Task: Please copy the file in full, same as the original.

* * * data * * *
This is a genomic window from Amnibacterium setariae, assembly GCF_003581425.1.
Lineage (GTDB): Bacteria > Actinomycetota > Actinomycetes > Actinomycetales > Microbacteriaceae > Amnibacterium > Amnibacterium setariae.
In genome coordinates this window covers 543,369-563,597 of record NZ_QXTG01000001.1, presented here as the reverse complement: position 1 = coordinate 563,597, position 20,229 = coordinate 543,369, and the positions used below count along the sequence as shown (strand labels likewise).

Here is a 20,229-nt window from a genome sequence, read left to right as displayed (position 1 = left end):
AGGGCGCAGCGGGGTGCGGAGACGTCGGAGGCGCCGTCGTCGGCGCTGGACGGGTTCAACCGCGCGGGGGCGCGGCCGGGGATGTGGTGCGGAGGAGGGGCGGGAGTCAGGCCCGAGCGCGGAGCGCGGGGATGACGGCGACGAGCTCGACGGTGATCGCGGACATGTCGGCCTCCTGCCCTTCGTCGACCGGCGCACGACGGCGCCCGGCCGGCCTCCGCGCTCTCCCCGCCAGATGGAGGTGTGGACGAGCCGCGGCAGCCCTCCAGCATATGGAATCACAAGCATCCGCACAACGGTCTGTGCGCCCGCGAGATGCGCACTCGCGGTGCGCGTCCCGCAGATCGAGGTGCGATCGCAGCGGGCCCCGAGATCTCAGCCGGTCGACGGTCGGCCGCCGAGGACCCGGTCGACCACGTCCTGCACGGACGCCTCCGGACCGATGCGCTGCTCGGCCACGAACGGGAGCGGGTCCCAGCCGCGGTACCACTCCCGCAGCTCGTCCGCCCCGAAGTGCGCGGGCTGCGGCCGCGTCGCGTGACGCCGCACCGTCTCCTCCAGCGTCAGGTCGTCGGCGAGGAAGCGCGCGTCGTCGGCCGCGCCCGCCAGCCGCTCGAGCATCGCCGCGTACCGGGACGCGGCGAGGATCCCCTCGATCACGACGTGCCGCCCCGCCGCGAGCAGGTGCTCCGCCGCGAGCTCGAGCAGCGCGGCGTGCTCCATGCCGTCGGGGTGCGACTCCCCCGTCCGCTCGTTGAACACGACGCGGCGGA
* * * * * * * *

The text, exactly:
This is a genomic window from Amnibacterium setariae, assembly GCF_003581425.1.
Lineage (GTDB): Bacteria > Actinomycetota > Actinomycetes > Actinomycetales > Microbacteriaceae > Amnibacterium > Amnibacterium setariae.
In genome coordinates this window covers 543,369-563,597 of record NZ_QXTG01000001.1, presented here as the reverse complement: position 1 = coordinate 563,597, position 20,229 = coordinate 543,369, and the positions used below count along the sequence as shown (strand labels likewise).

Here is a 20,229-nt window from a genome sequence, read left to right as displayed (position 1 = left end):
AGGGCGCAGCGGGGTGCGGAGACGTCGGAGGCGCCGTCGTCGGCGCTGGACGGGTTCAACCGCGCGGGGGCGCGGCCGGGGATGTGGTGCGGAGGAGGGGCGGGAGTCAGGCCCGAGCGCGGAGCGCGGGGATGACGGCGACGAGCTCGACGGTGATCGCGGACATGTCGGCCTCCTGCCCTTCGTCGACCGGCGCACGACGGCGCCCGGCCGGCCTCCGCGCTCTCCCCGCCAGATGGAGGTGTGGACGAGCCGCGGCAGCCCTCCAGCATATGGAATCACAAGCATCCGCACAACGGTCTGTGCGCCCGCGAGATGCGCACTCGCGGTGCGCGTCCCGCAGATCGAGGTGCGATCGCAGCGGGCCCCGAGATCTCAGCCGGTCGACGGTCGGCCGCCGAGGACCCGGTCGACCACGTCCTGCACGGACGCCTCCGGACCGATGCGCTGCTCGGCCACGAACGGGAGCGGGTCCCAGCCGCGGTACCACTCCCGCAGCTCGTCCGCCCCGAAGTGCGCGGGCTGCGGCCGCGTCGCGTGACGCCGCACCGTCTCCTCCAGCGTCAGGTCGTCGGCGAGGAAGCGCGCGTCGTCGGCCGCGCCCGCCAGCCGCTCGAGCATCGCCGCGTACCGGGACGCGGCGAGGATCCCCTCGATCACGACGTGCCGCCCCGCCGCGAGCAGGTGCTCCGCCGCGAGCTCGAGCAGCGCGGCGTGCTCCATGCCGTCGGGGTGCGACTCCCCCGTCCGCTCGTTGAACACGACGCGGCGGA